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The KPAC Blog features classical music news, reviews, and analysis from South Texas and around the world.

Lots to discover and enjoy on these 3 new piano albums

Every now and then we get an album here at TPR that I'm immediately taken with from the track 1 needle drop. Agustin Muriago’s delightful new recording of Argentinian piano music takes to the skies with Lilián Saba’s “Para Empezar a Volar,” music that seems both equally influenced by jazz harmony and folkloric melodies. Reading the liner notes, I learned that Saba is also evoking the vidala chayera, a type of vocal music common to Bolivia and Argentina. This piece absolutely sings.

Sur: Piano Music from Argentina” is full of pieces that fall into three thematic eras and styles, Looking Backward: toward European influences on the music; Looking Inward toward Argentinian folk music; and Looking Forward, through the pushing of boundaries. Interestingly, there’s a piece with “milonga” in the title in all three of those categories, so listeners can hear from different eras the different ways the dance can be interpreted through music. I especially enjoyed “Milonga, Op. 2” by Leonardo Brunelli, a gorgeous melody with a sultry rhythm that places strong emphasis on three beats of measure with a softer fourth beat. The similarity to the tango is unmistakable.

Pianist Agustin Muriago’s playing and programming on this album is beautifully evocative of his homeland. I loved taking this musical journey.

A little further to the north, Mexico is the star of Argentina Durán’s new album, “Rapsodia Mexicana,” featuring composers working in romantic, nationalist, and impressionistic styles. The album opens with some of Manuel Ponce’s popular “Danzas Mexicanas,” then continues with Durán’s gorgeous performance of a romantic melody by Felipe Villanueva called “Amar… (Nocturno).” I also enjoyed very much the “Romanza sin palabras” by Alfredo Carrasco and the title track, “Rapsodia Mexicana,” by Jesús Corona.

This is Durán’s second album, beautifully recorded on a crazy-expensive Yamaha CFX grand in Mexico City. Durán is the principal pianist of the Orquesta Sinfónica Nacional, the first female to earn the spot. Like some of the composers on this album, I wasn’t previously familiar with her work—however when I did a Google search on Durán’s name, her Instagram page showed an astonishing 243,000 followers, placing her in the company of other online classical stars like Khatia Buniatishvili and Yuja Wang.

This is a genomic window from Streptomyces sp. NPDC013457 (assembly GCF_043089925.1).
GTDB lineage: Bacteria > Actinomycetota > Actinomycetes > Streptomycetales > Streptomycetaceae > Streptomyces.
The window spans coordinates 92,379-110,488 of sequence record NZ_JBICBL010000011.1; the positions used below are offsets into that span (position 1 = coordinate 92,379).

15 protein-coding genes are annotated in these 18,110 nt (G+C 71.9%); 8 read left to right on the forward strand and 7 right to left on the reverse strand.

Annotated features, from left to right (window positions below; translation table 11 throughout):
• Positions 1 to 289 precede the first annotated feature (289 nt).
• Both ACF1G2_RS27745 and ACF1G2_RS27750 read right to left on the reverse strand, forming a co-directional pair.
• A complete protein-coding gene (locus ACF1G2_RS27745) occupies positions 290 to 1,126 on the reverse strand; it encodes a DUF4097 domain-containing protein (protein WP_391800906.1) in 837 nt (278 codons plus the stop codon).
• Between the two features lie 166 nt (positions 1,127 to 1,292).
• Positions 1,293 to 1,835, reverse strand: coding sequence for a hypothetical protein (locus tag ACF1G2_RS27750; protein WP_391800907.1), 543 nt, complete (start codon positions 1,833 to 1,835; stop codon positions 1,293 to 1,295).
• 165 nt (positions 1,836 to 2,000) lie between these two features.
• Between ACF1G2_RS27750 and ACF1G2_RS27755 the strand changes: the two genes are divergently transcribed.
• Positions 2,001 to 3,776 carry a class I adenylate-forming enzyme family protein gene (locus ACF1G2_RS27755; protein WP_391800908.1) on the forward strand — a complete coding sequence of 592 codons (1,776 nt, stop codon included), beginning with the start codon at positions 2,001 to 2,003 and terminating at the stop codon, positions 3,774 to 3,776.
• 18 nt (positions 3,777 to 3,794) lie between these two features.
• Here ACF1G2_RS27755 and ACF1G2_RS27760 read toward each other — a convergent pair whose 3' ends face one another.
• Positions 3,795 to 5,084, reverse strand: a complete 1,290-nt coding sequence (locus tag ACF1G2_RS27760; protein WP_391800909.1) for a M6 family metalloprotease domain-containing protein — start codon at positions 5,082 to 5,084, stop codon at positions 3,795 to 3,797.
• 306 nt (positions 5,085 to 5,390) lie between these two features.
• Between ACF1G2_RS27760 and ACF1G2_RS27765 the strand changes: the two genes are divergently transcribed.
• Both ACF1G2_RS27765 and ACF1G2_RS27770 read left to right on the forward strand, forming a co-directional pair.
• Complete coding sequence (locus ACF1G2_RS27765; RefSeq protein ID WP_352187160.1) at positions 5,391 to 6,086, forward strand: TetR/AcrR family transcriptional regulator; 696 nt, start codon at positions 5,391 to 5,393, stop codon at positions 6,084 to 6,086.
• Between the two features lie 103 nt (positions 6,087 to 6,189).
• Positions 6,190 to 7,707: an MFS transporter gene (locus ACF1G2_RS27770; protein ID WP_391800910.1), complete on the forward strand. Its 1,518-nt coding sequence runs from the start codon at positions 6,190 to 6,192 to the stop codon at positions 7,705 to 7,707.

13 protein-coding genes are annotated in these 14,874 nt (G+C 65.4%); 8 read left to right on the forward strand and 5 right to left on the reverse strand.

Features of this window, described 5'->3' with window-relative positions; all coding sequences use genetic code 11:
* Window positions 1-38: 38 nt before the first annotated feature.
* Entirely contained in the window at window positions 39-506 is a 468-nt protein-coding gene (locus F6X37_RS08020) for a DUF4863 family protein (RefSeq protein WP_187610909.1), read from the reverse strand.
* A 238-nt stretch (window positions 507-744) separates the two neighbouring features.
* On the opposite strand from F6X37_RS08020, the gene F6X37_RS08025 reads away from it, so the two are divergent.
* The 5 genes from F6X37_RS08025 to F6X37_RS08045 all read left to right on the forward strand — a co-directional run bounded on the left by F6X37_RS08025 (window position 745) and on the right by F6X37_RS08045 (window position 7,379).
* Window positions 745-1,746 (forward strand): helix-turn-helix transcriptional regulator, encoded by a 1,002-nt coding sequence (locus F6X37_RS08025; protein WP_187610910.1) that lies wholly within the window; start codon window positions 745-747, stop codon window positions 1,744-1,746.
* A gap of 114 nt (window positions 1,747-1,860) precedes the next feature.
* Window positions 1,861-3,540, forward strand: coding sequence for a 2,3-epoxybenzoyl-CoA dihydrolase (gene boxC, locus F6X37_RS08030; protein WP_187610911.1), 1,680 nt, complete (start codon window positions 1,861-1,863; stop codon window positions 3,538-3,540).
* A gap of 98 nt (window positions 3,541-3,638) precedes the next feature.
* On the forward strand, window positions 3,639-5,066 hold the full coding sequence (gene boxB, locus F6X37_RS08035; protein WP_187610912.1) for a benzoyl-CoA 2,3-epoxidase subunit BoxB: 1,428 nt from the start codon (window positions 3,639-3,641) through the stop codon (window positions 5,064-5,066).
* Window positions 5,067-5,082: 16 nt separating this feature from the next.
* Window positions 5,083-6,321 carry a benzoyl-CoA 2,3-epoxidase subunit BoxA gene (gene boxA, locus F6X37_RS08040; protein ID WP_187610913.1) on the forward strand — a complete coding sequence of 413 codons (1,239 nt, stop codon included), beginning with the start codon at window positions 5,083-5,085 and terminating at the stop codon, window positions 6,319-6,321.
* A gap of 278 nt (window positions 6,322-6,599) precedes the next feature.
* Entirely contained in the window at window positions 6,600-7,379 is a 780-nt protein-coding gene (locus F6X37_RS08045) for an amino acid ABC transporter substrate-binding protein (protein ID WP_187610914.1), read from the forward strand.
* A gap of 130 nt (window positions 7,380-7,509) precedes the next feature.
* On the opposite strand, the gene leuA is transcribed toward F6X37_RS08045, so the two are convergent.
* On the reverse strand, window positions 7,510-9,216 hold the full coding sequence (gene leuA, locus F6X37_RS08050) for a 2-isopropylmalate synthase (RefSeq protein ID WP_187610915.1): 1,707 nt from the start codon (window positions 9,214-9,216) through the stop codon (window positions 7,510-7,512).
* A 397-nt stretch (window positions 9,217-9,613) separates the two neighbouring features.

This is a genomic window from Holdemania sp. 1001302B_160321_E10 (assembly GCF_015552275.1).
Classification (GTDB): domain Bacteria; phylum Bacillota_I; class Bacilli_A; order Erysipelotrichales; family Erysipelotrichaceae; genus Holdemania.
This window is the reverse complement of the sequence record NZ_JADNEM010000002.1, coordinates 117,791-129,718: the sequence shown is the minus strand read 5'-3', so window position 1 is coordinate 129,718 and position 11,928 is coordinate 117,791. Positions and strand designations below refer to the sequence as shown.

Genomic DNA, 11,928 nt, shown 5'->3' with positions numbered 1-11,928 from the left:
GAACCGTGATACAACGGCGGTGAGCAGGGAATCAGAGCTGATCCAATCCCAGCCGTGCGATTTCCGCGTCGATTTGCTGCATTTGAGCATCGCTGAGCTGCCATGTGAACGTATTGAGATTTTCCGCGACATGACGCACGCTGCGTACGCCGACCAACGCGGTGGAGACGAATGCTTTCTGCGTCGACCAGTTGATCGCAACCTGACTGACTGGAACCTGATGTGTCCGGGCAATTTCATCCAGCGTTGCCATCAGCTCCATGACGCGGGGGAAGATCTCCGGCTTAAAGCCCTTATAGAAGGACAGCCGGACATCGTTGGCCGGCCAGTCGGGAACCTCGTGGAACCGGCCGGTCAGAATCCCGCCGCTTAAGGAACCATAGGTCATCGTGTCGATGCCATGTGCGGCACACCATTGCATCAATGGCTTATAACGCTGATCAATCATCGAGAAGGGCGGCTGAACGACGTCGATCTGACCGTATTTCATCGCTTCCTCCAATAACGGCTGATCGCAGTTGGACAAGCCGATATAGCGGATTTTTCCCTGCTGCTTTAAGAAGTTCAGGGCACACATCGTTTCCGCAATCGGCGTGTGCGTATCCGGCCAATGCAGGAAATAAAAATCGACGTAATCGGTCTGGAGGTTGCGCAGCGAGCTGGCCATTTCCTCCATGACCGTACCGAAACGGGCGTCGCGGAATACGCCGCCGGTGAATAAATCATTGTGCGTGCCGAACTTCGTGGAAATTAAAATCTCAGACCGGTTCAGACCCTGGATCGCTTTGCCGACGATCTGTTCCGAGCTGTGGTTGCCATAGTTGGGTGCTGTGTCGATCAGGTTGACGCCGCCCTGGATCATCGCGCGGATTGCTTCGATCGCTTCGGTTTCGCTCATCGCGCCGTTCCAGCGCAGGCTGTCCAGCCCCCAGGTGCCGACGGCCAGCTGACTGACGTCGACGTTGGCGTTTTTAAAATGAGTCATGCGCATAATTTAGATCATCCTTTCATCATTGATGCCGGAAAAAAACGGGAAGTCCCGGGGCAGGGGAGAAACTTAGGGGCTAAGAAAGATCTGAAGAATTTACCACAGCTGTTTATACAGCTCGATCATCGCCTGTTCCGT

Speaking of… the third piano album I’ve been listening to lately is Yuja Wang’s latest for Deutsche Grammophon, “The Vienna Recital.” Recorded live in 2022, the programming on the album is fascinating, opening with Spanish music by Isaac Albeniz and late Romantic work by Alexander Scriabin. The surprises for the listener include two of Nikolai Kapustin’s “Jazz Preludes,” one of which, No. 10, really cooks. Wang also shines on a piano arrangement of Arturo Márquez’s “Danzón No. 2” that’ll make you sway in your seat. But curiously, for a recital album recorded live, there’s no audience sound. It’s a technically brilliant feat on the engineer’s part, but it left me wanting to hear that natural human reaction to the music that helps transition the listener from one piece to the next on what is a varied program, with Beethoven, Philip Glass, Johannes Brahms, and more.

For lovers of the 88 keys, here are three albums full of exciting new discoveries, all three recommended for your virtual or real-life listening shelf.